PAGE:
In our market society, every thing is transformed into a commodity to be bought and sold. Buyers and sellers meet to trade not only petrol, but also fine art and literature. We also sell ourselves on the market, renting out our lives to employers. In our current epoch these commodities are not just sold, but actively moulded to better suit the demands of the market. Not only do brewers adjust their formulations based on sales, but we shape ourselves to better fit our perceptions of what the market demands.
Who are you? You are your self – the central tenets of your own identity. But your self is not set in stone, it is shaped by your choices and experiences. You aren’t the same person you were at age 18.
There are some aspects of your self that you share freely with the world and others which you keep close to your chest. This is normal, humans are naturally duplicitous creatures. The self you show to the world exerts a pressure on your core self, refining your values and choices through reflection. In the age of social media, our selves have been opened up to the world in unprecedented ways. Every post, every interaction is subject to public scrutiny. This scrutiny is not just from our peers, but also from the myriad of market actors which can have profound impacts upon our lives.
On social media or in life, every interaction may be the start of a path to that elusive good job. Advertising your capabilities as a worker could lead to that opportunity, but conversely displaying unsuitable traits may freeze you out. So a pressure is exerted on what you say, the company you keep and the activities you undertake. Do you attend the gig or the seminar; talk about work or politics? The invisible hand of the market directs you towards those activities which enhance your personal brand and thus market value.
Your work doesn’t finish when you leave the office, but instead becomes a filter through which you mediate your life. You worry about whether a particular education makes you employable, about whether a gap in your resume will prove insurmountable. Instead of drinking with friends, you network with professional colleagues.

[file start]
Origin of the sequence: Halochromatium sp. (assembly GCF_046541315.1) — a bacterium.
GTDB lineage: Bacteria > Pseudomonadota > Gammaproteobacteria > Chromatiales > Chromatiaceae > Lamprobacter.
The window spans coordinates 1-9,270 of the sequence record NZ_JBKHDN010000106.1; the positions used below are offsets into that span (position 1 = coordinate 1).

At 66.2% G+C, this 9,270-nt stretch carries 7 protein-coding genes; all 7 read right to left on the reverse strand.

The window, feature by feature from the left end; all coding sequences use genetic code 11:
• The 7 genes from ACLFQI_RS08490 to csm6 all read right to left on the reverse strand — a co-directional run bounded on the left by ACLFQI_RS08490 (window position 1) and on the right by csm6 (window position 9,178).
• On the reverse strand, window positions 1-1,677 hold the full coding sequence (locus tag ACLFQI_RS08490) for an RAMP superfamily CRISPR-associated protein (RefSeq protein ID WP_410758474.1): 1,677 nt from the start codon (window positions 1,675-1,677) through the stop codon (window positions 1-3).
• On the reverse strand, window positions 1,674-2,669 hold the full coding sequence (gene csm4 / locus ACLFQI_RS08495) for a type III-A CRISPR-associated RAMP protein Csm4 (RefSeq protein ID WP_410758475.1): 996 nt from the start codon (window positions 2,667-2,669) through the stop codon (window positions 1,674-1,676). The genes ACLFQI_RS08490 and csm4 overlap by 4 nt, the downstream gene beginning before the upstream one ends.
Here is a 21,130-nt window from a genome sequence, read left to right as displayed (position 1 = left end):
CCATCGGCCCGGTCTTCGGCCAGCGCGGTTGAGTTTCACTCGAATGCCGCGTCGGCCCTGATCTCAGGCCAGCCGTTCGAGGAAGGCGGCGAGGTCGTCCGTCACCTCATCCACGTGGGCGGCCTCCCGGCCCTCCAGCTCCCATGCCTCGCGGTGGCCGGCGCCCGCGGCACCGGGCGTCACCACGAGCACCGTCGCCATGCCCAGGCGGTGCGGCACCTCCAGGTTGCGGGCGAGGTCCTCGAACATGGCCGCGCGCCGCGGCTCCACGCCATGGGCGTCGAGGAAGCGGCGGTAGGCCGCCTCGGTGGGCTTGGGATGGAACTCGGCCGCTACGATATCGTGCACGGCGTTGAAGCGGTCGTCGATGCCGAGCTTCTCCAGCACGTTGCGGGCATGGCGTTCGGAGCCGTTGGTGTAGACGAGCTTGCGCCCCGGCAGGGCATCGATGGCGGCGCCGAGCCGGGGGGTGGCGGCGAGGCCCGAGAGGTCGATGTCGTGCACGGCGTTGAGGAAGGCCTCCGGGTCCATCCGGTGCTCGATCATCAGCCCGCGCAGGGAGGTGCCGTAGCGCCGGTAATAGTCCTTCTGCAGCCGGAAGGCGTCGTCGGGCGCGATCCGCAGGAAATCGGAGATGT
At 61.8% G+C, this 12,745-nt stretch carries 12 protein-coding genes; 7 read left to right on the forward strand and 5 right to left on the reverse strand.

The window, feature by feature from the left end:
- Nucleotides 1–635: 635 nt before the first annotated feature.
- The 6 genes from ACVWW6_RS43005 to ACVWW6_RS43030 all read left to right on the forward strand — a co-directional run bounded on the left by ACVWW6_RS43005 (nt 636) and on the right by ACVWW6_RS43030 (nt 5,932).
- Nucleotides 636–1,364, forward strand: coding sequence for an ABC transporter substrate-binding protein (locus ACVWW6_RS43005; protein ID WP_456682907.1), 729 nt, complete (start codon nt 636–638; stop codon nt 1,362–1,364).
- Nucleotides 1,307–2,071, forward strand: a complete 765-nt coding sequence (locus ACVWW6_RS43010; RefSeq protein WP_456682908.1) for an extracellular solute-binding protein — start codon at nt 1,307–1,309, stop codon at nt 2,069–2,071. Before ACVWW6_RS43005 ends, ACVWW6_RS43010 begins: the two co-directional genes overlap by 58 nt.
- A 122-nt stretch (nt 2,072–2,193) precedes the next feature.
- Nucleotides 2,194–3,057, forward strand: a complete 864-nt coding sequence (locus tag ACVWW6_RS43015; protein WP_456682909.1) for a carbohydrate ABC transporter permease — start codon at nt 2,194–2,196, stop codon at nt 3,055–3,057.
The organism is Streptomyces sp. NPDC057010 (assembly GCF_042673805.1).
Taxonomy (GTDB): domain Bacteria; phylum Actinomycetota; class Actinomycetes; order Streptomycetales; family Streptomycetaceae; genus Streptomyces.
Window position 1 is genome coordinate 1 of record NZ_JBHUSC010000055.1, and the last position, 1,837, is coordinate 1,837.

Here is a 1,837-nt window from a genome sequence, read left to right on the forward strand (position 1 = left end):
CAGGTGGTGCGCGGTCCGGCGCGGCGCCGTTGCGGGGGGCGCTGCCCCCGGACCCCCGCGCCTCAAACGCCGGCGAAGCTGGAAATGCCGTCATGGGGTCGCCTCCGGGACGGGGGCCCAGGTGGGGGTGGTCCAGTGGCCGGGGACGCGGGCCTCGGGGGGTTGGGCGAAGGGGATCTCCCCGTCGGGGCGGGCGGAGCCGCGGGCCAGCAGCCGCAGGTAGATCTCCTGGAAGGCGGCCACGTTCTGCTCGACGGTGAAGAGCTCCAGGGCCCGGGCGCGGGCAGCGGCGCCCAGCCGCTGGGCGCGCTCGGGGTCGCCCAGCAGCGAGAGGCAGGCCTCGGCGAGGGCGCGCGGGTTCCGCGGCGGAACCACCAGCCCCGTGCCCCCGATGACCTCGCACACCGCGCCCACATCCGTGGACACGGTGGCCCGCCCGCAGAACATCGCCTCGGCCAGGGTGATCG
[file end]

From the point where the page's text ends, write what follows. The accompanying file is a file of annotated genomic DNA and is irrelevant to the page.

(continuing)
Your performed self is alienated from your actual self, driven by the need to hustle for every opportunity and avoid anything which might cast you in a negative light next time you make an application. As you continue to perform, your internal self moves away from that actual model, warped by the demands of the market. In this grim late capitalist world, your self is increasingly concerned with maximising its worth to employers rather than with self-actualisation.
By this point, you have completed the transition from person to commodity. You are no longer defined by your individual character or values, but instead are simply interchangable wage labour, another bottle of cola trying to appeal to a customer with snazzy branding or a low price. What is LinkedIn but a human supermarket where recruiters can choose among millions of wage labourers?
In the Soviet supermarket, there were only two kinds of worker available, peasants and bureaucrats moulded by the police state. In the neoliberal supermarket, there exists a rainbow of worker brands. But they all taste the same, all shaped by the market towards a kind of dull positivity and competence with spreadsheets.
The power of the market is in shaping people and their actions with incentives rather than gulags. The prospect of material riches is a powerful motivator. The market does not force you, but rather encourages you to turn yourself into a commodity. But you do not have to accept this. Even without abolishing markets, a skilled worker can still hold true to their values.